On the first Monday of each January after the inauguration of a new president, there is a secret meeting of editors of influential newspapers at which no notes are taken and no words are spoken to anyone outside of the group. All who attend are sworn to secrecy.
This assemblage began after the second inauguration of President Eisenhower on January 21, 1957. It’s most recent meeting occurred the Monday after President Obama was re-elected in 2012.
The only reason I know about this was because a close friend of mine has been in charge of organizing the clandestine meetings for a number of years. His newspaper is considered one of the two most influential in the world and he was on its editorial board before becoming stricken with an incurable illness. He only mentioned it to me last week on his deathbed, saying he felt guilt-ridden about the meetings and wanted to speak about it to someone he trusted.
Unfortunately, he trusted me as public relations person.
But inspired by the whistle blower and truth seeker Edwin Snowden, I have betrayed my life long friend and have decided to make public the information because I feel that it not only effects every American but also citizens of countries around the world.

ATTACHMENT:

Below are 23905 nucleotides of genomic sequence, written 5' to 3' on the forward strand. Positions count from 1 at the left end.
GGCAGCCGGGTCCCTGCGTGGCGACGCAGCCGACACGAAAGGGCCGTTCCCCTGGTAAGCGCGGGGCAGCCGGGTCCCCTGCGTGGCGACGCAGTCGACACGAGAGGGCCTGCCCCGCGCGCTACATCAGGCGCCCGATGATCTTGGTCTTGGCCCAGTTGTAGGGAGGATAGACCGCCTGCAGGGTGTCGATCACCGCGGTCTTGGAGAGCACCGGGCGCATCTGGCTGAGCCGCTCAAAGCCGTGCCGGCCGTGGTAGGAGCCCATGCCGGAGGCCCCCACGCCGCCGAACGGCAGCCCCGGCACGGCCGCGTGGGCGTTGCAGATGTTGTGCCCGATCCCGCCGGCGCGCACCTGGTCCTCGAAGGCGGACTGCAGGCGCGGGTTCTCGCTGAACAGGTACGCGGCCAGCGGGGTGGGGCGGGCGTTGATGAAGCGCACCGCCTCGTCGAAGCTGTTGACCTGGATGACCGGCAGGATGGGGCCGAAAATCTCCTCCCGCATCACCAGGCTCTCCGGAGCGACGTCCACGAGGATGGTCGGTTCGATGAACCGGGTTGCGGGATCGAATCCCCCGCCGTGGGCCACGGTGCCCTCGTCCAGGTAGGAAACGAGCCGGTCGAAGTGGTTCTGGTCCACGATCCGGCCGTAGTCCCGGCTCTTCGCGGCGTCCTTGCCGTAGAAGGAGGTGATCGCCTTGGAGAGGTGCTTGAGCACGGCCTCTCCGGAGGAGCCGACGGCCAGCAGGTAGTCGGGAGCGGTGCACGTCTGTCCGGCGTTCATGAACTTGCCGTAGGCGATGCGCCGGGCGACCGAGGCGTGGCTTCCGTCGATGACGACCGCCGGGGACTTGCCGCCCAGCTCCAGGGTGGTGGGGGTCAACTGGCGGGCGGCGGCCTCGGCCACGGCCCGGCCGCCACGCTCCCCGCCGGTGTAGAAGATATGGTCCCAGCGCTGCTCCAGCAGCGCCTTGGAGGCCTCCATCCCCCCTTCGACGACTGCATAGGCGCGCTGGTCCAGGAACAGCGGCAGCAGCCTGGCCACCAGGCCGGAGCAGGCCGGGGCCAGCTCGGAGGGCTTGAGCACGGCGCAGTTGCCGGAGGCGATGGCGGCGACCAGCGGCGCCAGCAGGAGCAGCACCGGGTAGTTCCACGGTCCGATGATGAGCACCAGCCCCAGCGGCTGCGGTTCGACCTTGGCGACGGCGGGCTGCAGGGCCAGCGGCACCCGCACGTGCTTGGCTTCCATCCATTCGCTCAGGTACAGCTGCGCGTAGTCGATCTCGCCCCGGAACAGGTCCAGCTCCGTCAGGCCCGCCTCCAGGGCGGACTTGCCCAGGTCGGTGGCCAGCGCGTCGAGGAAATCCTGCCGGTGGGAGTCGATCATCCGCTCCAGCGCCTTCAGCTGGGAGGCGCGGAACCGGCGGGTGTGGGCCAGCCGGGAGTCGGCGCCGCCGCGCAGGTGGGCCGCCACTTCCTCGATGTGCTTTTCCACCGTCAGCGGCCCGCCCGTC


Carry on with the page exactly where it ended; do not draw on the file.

[Writer’s Note: I decided to divulge this information on the O’Dwyer web site because I knew that newspapers would not publish it. Doing so may affect my career in public relations, but like Snowden I feel the truth must be told.]
The secret cabal of editors gathers to decide which presidential candidate their newspapers will support in the next election, knowing how powerful four years of flacking for a candidate and defaming opponents can influence voters. What makes this unusual is that political views or parties have no influence on the editor’s decision. Only pragmatism reigns: Which candidate will be friendlier to the media?
So now I’ve betrayed the trust of a dear and dying friend. But I’m positive that new friends are available. Does anyone have the telephone numbers of Snowden, Glenn Greenwald, Daniel Ellsberg, Bradley Manning and Julian Assange?
Happy April Fools Day (and don’t be fooled by the declarations of politicians, editorial writers, TV pundits or by promises of continuous major media placements made to clients by P.R. people).
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Arthur Solomon was senior VP/senior counselor at Burson-Marsteller. He now consults on public relations projects and is on the Seoul Peace Prize nominating committee. He’s at firstname.lastname@example.org.